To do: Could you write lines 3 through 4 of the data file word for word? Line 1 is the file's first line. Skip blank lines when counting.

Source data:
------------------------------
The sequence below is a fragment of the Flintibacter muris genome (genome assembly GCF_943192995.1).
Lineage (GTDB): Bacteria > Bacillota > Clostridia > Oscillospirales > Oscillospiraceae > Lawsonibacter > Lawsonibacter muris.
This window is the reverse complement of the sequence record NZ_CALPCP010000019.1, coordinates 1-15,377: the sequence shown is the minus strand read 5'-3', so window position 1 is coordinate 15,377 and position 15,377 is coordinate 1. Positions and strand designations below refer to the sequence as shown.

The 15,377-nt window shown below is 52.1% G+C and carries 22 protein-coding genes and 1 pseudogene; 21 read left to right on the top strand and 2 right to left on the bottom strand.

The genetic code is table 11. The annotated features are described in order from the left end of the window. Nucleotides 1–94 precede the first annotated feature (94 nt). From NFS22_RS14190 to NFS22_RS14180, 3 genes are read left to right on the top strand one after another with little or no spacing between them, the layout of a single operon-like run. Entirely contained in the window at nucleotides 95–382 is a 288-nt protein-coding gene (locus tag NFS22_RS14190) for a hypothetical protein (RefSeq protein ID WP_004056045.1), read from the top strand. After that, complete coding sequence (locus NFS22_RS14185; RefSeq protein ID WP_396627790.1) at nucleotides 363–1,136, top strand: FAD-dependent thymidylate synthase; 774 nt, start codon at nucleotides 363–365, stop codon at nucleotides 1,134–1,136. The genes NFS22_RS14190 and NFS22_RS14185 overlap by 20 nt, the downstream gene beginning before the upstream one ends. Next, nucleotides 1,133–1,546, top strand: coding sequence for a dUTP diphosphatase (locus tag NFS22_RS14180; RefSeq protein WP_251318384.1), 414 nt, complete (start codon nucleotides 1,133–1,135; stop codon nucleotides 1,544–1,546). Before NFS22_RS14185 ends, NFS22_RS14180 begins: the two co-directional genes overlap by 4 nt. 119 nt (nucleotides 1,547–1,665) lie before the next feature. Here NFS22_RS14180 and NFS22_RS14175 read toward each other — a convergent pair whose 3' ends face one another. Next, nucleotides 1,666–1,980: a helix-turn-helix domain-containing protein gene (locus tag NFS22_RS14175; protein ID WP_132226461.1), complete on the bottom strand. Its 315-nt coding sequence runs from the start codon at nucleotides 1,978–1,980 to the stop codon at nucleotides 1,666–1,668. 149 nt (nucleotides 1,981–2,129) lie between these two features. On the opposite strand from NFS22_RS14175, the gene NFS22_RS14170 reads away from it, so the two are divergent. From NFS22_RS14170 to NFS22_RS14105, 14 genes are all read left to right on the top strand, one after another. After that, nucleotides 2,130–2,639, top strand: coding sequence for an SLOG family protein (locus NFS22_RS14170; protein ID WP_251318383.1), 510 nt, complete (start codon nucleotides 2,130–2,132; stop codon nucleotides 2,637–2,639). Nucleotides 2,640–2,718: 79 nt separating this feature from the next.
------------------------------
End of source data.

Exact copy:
This window is the reverse complement of the sequence record NZ_CALPCP010000019.1, coordinates 1-15,377: the sequence shown is the minus strand read 5'-3', so window position 1 is coordinate 15,377 and position 15,377 is coordinate 1. Positions and strand designations below refer to the sequence as shown.

The 15,377-nt window shown below is 52.1% G+C and carries 22 protein-coding genes and 1 pseudogene; 21 read left to right on the top strand and 2 right to left on the bottom strand.